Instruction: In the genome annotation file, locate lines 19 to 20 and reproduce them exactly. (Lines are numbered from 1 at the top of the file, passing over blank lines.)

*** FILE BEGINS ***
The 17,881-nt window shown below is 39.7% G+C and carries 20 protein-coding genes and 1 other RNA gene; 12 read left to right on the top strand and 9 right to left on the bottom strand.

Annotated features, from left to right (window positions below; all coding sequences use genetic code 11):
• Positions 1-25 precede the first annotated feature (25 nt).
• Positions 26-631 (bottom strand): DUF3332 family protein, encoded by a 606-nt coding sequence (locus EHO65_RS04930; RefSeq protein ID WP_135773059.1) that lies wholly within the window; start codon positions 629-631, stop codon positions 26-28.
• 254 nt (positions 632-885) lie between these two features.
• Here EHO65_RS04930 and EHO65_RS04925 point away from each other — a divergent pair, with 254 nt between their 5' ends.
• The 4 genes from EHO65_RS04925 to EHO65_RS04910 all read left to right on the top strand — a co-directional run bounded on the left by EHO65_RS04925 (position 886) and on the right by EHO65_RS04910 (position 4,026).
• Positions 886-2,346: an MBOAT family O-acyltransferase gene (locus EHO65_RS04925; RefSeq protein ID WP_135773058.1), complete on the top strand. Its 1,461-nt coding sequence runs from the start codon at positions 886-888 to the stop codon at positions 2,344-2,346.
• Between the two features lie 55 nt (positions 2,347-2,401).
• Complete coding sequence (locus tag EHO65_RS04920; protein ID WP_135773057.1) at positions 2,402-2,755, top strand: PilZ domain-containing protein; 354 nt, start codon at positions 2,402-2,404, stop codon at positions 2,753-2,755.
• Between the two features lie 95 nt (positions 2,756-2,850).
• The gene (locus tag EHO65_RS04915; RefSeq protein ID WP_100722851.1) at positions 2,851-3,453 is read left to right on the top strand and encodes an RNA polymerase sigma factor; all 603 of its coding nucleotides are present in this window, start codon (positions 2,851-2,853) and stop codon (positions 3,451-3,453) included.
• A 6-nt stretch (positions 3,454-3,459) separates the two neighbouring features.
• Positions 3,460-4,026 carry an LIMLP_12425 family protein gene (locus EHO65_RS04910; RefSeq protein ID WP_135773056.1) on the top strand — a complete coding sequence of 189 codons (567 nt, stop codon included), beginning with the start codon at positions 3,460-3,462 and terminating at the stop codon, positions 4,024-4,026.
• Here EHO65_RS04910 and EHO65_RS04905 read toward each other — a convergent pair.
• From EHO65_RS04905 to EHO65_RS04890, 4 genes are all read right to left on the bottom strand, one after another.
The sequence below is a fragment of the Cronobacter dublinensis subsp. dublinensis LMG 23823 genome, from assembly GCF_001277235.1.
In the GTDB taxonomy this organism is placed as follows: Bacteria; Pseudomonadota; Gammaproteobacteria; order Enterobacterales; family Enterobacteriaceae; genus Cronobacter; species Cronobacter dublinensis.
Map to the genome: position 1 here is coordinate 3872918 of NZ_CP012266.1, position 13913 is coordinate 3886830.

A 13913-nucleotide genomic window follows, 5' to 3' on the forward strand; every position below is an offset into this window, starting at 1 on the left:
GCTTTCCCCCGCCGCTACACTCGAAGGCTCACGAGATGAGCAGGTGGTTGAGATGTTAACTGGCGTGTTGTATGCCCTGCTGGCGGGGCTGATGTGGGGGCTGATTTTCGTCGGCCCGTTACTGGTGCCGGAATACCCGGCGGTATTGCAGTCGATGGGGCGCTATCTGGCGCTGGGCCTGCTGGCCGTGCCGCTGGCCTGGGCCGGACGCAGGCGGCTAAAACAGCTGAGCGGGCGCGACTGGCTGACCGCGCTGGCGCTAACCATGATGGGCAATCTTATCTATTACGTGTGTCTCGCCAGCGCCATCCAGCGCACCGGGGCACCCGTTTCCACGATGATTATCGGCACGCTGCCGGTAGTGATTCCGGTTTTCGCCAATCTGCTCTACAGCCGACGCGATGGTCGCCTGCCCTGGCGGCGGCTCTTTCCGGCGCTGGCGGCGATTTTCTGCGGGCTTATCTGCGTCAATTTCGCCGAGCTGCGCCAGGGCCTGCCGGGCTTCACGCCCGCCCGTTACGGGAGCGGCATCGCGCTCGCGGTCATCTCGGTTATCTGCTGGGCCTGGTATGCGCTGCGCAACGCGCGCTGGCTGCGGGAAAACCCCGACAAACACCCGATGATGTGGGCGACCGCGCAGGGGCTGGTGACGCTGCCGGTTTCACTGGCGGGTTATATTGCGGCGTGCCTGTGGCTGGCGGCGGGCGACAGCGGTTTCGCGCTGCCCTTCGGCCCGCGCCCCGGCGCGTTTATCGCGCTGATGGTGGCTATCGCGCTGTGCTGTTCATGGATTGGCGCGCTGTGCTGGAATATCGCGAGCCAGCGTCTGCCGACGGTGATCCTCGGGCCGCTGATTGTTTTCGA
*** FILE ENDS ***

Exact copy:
Map to the genome: position 1 here is coordinate 3872918 of NZ_CP012266.1, position 13913 is coordinate 3886830.

A 13913-nucleotide genomic window follows, 5' to 3' on the forward strand; every position below is an offset into this window, starting at 1 on the left: